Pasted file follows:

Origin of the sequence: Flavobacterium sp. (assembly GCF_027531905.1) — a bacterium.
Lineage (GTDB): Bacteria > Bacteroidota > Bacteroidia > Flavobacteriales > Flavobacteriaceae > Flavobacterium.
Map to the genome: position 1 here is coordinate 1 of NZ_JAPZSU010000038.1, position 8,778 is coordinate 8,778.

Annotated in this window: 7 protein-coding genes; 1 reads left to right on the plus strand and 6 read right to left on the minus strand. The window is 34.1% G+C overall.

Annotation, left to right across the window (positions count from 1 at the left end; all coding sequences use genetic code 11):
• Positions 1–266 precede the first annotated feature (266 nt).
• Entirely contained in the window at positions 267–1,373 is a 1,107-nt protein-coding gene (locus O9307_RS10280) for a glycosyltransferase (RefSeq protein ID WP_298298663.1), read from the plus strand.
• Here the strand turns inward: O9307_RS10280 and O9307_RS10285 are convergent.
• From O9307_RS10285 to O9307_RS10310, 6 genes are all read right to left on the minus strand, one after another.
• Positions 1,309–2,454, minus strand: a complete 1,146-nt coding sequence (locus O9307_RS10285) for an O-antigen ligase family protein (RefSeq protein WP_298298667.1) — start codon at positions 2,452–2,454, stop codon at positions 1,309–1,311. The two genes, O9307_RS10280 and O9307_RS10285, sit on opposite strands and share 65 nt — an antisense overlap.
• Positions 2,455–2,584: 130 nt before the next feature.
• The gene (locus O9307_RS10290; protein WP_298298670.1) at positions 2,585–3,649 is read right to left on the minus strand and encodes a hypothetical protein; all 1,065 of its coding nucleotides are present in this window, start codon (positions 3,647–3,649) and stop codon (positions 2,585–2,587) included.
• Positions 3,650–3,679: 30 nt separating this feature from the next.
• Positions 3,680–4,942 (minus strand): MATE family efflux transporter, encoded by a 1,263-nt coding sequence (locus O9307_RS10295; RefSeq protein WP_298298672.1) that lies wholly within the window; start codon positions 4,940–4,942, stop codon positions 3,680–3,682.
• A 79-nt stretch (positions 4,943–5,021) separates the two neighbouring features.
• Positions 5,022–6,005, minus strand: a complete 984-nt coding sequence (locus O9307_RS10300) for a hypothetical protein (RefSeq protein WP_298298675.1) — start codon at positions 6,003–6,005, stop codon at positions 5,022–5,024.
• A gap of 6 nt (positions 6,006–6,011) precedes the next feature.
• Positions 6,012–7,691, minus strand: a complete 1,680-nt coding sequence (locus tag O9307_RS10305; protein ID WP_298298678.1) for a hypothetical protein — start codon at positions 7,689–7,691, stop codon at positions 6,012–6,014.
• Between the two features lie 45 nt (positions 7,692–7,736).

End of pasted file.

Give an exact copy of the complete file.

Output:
Origin of the sequence: Flavobacterium sp. (assembly GCF_027531905.1) — a bacterium.
Lineage (GTDB): Bacteria > Bacteroidota > Bacteroidia > Flavobacteriales > Flavobacteriaceae > Flavobacterium.
Map to the genome: position 1 here is coordinate 1 of NZ_JAPZSU010000038.1, position 8,778 is coordinate 8,778.

Annotated in this window: 7 protein-coding genes; 1 reads left to right on the plus strand and 6 read right to left on the minus strand. The window is 34.1% G+C overall.

Annotation, left to right across the window (positions count from 1 at the left end; all coding sequences use genetic code 11):
• Positions 1–266 precede the first annotated feature (266 nt).
• Entirely contained in the window at positions 267–1,373 is a 1,107-nt protein-coding gene (locus O9307_RS10280) for a glycosyltransferase (RefSeq protein ID WP_298298663.1), read from the plus strand.
• Here the strand turns inward: O9307_RS10280 and O9307_RS10285 are convergent.
• From O9307_RS10285 to O9307_RS10310, 6 genes are all read right to left on the minus strand, one after another.
• Positions 1,309–2,454, minus strand: a complete 1,146-nt coding sequence (locus O9307_RS10285) for an O-antigen ligase family protein (RefSeq protein WP_298298667.1) — start codon at positions 2,452–2,454, stop codon at positions 1,309–1,311. The two genes, O9307_RS10280 and O9307_RS10285, sit on opposite strands and share 65 nt — an antisense overlap.
• Positions 2,455–2,584: 130 nt before the next feature.
• The gene (locus O9307_RS10290; protein WP_298298670.1) at positions 2,585–3,649 is read right to left on the minus strand and encodes a hypothetical protein; all 1,065 of its coding nucleotides are present in this window, start codon (positions 3,647–3,649) and stop codon (positions 2,585–2,587) included.
• Positions 3,650–3,679: 30 nt separating this feature from the next.
• Positions 3,680–4,942 (minus strand): MATE family efflux transporter, encoded by a 1,263-nt coding sequence (locus O9307_RS10295; RefSeq protein WP_298298672.1) that lies wholly within the window; start codon positions 4,940–4,942, stop codon positions 3,680–3,682.
• A 79-nt stretch (positions 4,943–5,021) separates the two neighbouring features.
• Positions 5,022–6,005, minus strand: a complete 984-nt coding sequence (locus O9307_RS10300) for a hypothetical protein (RefSeq protein WP_298298675.1) — start codon at positions 6,003–6,005, stop codon at positions 5,022–5,024.
• A gap of 6 nt (positions 6,006–6,011) precedes the next feature.
• Positions 6,012–7,691, minus strand: a complete 1,680-nt coding sequence (locus tag O9307_RS10305; protein ID WP_298298678.1) for a hypothetical protein — start codon at positions 7,689–7,691, stop codon at positions 6,012–6,014.
• Between the two features lie 45 nt (positions 7,692–7,736).